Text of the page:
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Teaching Modern Political Philosophy

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  1. Introduction
    Intro: Teaching Modern Political Philosophy (Preview Content)
  2. Lessons
    Lesson 1: Prefatory Comments (Preview Content)
    3 Topics
    |
    1 Quiz
  3. Lesson 2: The Social Contract by Jean-Jacques Rousseau, Pt. 1
    3 Topics
    |
    1 Quiz
  4. Lesson 3: The Social Contract by Jean-Jacques Rousseau, Pt. 2
    2 Topics
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    1 Quiz
  5. Lesson 4: The Social Contract by Jean-Jacques Rousseau, Pt. 3
    3 Topics
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    1 Quiz
  6. Lesson 5: The Social Contract by Jean-Jacques Rousseau, Pt. 4
    3 Topics
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    1 Quiz
  7. Lesson 6: Reflections on the Revolution in France by Edmund Burke, Pt. 1
    3 Topics
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    1 Quiz
  8. Lesson 7: Reflections on the Revolution in France by Edmund Burke, Pt. 2
    3 Topics
    |
    1 Quiz
  9. Lesson 8: Reflections on the Revolution in France by Edmund Burke, Pt. 3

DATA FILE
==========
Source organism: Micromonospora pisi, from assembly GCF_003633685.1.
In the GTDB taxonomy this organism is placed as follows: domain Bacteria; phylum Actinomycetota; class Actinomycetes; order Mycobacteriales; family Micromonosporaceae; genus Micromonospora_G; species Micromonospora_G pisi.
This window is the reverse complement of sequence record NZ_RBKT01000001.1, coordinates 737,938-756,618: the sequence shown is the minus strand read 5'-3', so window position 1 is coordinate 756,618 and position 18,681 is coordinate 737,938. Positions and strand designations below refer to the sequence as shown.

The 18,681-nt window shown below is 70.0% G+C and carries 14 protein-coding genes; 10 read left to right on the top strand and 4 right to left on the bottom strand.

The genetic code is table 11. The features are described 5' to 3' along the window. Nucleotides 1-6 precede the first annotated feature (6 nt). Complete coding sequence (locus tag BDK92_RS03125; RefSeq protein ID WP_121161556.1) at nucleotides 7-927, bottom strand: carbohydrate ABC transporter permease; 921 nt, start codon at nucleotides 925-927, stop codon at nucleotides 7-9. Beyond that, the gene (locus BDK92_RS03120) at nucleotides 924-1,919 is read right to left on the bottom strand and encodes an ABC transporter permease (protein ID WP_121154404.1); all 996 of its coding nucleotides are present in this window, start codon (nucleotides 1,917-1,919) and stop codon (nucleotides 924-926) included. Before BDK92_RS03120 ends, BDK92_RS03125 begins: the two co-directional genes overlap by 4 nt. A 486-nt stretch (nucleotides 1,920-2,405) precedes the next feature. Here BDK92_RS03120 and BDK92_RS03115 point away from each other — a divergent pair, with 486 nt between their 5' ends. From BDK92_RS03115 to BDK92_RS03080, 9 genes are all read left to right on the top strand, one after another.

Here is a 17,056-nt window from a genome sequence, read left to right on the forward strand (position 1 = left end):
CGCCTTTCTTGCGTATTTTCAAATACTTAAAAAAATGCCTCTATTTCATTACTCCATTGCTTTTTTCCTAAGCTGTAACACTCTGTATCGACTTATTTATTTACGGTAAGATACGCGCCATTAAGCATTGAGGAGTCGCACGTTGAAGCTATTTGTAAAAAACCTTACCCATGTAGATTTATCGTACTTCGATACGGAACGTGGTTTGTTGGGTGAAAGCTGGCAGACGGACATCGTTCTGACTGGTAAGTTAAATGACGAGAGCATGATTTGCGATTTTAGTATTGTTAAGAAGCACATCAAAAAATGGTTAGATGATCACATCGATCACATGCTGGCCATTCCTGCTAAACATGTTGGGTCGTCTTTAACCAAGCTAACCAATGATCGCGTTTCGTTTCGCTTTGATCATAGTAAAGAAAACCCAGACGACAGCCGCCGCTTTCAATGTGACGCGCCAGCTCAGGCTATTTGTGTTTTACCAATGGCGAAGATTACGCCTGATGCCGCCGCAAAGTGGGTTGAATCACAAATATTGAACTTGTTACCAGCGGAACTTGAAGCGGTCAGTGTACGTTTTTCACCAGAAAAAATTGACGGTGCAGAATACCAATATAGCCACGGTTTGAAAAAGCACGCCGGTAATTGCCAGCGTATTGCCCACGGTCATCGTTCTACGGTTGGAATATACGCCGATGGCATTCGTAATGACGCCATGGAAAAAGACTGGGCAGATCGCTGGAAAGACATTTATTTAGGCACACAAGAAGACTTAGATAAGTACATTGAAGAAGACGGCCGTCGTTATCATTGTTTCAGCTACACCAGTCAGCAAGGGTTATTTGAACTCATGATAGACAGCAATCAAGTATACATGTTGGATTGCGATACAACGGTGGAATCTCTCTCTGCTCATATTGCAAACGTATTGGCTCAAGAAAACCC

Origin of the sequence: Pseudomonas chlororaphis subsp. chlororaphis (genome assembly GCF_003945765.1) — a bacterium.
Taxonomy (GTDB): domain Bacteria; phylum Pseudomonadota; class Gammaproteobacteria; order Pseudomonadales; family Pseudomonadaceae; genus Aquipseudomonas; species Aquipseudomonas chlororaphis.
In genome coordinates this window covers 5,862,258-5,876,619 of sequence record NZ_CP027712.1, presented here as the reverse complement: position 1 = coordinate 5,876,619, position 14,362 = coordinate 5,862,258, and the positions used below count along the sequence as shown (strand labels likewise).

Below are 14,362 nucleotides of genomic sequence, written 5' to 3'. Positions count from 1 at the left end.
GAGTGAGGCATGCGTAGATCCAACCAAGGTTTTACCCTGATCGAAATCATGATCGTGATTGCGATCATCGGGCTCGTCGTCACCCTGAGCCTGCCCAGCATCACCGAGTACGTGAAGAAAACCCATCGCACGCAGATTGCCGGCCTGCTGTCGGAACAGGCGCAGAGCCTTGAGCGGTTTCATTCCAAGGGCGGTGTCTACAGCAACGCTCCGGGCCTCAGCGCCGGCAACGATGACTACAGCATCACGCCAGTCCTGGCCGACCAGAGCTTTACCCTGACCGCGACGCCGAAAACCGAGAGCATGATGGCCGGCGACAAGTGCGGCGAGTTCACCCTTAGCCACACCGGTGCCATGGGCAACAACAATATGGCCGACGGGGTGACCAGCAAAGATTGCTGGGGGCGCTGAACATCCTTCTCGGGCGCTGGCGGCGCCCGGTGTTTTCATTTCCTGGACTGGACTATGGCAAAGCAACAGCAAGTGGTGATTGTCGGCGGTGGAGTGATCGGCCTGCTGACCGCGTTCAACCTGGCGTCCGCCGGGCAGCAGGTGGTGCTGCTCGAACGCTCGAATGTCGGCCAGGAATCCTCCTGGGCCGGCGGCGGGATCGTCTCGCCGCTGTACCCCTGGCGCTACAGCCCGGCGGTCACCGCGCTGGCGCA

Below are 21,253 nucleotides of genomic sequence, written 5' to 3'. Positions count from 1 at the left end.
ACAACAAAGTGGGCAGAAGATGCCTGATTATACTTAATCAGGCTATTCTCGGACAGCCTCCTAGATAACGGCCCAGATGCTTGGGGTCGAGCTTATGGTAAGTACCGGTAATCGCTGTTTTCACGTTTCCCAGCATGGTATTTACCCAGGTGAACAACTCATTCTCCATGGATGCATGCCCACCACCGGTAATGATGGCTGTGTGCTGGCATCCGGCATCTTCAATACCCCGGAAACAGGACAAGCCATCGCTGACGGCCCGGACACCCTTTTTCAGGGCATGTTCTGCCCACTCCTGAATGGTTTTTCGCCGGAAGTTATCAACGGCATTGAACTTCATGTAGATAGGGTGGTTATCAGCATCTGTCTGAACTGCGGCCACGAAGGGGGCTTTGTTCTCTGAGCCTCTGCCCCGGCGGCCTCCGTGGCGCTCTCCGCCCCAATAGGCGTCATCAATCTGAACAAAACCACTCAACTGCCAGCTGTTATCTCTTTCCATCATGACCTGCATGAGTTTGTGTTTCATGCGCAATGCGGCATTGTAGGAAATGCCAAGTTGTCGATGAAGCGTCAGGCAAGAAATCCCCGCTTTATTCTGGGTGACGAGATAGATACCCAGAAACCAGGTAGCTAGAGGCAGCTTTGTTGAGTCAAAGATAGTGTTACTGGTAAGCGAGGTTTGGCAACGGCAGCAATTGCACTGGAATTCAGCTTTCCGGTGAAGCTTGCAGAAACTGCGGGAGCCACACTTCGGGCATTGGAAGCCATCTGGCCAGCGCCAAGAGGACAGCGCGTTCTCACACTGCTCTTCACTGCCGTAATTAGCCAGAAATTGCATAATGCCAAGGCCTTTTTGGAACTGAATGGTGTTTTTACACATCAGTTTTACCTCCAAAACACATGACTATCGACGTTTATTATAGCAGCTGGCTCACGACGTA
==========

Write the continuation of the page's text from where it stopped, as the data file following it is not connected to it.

3 Topics
    |
    1 Quiz
  10. Lesson 9: Reflections on the Revolution in France by Edmund Burke, Pt. 4
    3 Topics
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    1 Quiz
  11. Lesson 10: Jane Eyre by Charlotte Brontë, Pt. 1
    3 Topics
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    1 Quiz
  12. Lesson 11: Jane Eyre by Charlotte Brontë, Pt. 2
    3 Topics
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    1 Quiz
  13. Lesson 12: Hamlet by William Shakespeare
    3 Topics
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    1 Quiz
  14. Lesson 13: The Impossibility of Secular Society by Rémi Brague
    3 Topics
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    1 Quiz
  15. Lesson 14: Sin No More by Rémi Brague
    3 Topics
    |
    1 Quiz
  16. End of Course Test
    End of Course Test: Teaching Modern Political Philosophy
    1 Quiz
Lesson Progress
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  • Discuss the following quote from Burke’s Reflections, “Because we view our rights as an inheritance we are always acting as if in the presence of canonized forefathers, and so the spirit of freedom, which by itself leads to misrule and excess is tempered with an awful gravity.” Why is it that old things have value?
  • What have you learned about teaching this portion of Burke’s Reflections to your students?